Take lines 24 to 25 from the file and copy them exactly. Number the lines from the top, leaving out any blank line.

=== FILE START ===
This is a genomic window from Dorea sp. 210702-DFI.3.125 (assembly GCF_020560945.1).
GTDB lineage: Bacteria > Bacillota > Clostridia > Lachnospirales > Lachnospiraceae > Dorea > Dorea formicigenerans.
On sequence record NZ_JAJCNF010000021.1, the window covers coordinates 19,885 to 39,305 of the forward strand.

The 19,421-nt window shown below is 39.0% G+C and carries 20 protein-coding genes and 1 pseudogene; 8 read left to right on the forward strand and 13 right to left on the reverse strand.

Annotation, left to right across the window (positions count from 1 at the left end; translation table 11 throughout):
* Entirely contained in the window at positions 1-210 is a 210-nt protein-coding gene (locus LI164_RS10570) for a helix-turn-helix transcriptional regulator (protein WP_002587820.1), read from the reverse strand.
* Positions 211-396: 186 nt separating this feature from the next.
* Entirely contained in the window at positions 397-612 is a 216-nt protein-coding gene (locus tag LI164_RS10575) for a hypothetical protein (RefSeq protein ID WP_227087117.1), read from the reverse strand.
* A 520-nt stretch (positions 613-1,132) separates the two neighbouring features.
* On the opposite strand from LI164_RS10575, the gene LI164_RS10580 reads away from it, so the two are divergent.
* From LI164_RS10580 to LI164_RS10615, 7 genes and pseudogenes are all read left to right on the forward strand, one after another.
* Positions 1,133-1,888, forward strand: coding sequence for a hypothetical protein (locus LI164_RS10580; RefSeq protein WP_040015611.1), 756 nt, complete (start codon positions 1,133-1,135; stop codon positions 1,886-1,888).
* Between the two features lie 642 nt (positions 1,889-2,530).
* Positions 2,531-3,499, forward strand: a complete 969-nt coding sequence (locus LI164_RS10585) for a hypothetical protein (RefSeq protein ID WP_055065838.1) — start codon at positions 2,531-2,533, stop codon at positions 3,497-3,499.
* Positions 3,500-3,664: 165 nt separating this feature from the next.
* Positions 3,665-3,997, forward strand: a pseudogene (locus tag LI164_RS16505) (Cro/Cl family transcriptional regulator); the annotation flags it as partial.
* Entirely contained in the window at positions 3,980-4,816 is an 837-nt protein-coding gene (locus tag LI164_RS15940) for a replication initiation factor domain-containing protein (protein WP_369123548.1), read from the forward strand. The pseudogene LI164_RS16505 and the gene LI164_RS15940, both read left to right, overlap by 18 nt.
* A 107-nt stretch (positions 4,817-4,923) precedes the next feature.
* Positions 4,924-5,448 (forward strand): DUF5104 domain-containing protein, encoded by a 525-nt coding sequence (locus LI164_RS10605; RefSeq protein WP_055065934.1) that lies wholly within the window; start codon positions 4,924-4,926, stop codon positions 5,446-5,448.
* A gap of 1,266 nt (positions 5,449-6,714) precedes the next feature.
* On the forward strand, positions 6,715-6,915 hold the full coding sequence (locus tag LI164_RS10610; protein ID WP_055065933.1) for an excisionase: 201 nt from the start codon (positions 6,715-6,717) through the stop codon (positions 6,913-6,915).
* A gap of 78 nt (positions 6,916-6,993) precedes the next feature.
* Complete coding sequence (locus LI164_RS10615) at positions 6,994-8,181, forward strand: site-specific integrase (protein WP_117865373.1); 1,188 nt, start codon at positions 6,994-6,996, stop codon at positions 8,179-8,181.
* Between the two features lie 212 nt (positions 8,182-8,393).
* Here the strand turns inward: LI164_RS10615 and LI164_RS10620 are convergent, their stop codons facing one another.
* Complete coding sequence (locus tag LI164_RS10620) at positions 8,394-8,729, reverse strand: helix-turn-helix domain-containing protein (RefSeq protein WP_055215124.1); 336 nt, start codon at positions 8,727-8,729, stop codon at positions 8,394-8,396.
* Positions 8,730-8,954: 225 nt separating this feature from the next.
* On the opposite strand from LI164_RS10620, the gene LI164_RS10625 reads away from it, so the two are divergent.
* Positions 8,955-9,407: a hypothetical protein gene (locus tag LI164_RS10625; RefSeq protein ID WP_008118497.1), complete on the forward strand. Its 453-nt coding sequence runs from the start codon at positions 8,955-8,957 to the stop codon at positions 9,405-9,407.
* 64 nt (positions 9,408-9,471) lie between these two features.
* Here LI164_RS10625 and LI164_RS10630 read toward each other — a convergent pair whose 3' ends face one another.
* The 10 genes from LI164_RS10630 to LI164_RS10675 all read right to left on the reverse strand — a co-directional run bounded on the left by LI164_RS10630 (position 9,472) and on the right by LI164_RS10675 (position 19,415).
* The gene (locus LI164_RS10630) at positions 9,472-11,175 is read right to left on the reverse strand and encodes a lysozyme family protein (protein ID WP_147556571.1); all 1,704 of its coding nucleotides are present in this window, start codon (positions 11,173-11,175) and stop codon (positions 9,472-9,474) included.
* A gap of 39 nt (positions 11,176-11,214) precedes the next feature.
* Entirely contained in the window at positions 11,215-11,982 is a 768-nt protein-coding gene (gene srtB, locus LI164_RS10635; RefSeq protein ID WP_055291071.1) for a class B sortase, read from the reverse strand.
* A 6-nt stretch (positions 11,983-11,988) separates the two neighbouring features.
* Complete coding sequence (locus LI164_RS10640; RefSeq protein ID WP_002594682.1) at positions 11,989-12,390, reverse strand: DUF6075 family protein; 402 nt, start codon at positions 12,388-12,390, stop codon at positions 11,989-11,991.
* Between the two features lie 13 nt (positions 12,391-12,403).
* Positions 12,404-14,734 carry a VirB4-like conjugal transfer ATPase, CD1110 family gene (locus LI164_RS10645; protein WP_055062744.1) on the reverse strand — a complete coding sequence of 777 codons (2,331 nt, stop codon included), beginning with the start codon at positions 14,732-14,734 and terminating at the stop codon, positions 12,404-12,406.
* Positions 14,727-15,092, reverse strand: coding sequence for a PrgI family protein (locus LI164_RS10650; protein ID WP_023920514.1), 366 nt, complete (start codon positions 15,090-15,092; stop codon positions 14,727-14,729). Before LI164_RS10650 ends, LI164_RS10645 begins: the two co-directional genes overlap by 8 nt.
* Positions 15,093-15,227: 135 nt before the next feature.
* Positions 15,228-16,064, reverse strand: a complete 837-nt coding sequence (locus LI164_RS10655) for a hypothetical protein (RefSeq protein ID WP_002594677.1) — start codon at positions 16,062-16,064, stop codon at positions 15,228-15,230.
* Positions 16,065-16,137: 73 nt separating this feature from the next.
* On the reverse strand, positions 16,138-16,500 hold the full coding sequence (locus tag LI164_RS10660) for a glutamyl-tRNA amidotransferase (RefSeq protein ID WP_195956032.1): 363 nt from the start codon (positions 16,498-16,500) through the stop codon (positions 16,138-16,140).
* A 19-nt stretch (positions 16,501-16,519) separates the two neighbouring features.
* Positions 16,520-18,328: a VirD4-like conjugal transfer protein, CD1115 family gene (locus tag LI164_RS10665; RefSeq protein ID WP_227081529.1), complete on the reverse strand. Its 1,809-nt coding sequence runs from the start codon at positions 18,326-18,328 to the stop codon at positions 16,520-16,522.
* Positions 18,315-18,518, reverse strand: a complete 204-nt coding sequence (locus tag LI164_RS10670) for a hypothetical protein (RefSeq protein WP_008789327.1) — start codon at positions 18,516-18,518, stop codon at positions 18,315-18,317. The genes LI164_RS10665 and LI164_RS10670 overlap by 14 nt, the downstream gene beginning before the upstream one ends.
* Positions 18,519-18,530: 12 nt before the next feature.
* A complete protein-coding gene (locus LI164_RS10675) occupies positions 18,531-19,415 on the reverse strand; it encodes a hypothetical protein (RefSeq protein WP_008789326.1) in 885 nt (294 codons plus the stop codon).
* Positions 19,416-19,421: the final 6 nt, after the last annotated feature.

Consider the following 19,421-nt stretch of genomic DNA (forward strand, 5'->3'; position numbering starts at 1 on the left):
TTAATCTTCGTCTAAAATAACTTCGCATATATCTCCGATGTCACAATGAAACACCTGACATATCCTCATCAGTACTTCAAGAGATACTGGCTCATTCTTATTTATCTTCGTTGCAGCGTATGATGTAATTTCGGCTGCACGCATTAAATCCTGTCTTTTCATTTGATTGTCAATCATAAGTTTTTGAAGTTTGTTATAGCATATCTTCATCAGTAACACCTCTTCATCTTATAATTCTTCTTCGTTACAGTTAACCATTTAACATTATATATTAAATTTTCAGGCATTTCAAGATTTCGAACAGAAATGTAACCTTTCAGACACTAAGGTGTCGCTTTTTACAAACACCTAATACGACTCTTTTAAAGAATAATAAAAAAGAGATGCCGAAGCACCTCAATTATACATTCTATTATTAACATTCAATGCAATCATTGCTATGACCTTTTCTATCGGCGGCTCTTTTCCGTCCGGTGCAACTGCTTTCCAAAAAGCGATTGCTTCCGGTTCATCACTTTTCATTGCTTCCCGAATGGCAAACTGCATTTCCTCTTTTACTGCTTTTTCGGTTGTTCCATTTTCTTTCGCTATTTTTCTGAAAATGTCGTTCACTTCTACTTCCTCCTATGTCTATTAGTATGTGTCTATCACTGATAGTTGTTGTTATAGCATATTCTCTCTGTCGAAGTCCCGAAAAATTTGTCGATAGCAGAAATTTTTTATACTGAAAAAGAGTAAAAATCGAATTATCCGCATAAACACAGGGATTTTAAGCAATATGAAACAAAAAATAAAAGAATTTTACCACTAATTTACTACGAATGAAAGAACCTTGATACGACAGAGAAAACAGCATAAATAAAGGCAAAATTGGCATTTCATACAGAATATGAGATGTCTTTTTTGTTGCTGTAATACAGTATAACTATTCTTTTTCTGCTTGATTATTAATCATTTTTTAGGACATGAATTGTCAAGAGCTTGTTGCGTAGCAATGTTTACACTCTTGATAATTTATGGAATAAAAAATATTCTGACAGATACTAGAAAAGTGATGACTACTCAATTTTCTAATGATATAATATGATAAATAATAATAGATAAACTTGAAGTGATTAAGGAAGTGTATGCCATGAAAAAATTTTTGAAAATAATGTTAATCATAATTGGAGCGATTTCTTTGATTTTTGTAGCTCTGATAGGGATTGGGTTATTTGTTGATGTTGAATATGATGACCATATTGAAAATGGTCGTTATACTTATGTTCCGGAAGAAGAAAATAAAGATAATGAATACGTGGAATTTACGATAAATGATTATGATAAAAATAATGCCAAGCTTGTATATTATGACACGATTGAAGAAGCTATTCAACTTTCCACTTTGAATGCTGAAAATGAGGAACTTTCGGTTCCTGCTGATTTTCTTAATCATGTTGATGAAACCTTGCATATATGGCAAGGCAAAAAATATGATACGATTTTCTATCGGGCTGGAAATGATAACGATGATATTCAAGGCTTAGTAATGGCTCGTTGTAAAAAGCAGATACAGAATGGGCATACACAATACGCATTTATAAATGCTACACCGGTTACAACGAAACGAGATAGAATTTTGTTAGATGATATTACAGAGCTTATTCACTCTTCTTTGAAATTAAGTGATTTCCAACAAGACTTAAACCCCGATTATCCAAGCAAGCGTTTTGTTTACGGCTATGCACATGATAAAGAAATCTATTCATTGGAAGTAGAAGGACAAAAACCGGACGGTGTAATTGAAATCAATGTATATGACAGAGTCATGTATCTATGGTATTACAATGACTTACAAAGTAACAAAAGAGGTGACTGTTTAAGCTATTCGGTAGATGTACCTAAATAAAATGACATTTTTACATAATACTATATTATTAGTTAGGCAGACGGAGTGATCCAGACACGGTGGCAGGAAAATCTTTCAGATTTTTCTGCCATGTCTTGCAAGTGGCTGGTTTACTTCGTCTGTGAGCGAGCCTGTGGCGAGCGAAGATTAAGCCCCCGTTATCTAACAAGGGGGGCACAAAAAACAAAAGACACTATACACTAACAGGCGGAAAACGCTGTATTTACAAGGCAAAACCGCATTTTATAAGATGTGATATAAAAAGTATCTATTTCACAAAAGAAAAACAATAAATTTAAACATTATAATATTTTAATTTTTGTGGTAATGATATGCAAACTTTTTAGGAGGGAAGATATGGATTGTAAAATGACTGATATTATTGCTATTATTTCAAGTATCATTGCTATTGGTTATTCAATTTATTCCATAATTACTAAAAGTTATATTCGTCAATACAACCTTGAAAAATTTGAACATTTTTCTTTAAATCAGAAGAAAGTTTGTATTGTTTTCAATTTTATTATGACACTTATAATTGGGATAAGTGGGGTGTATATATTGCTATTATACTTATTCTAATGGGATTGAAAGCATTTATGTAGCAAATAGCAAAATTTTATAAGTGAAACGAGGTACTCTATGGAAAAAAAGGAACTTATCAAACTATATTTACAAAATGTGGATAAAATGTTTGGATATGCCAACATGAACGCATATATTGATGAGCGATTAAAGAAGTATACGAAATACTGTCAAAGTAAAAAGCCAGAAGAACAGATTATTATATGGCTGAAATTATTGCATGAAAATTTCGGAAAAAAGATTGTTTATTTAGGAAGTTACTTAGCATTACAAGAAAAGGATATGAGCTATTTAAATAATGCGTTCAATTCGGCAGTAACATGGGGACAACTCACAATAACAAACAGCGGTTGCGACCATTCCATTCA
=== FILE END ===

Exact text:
* Between the two features lie 212 nt (positions 8,182-8,393).
* Here the strand turns inward: LI164_RS10615 and LI164_RS10620 are convergent, their stop codons facing one another.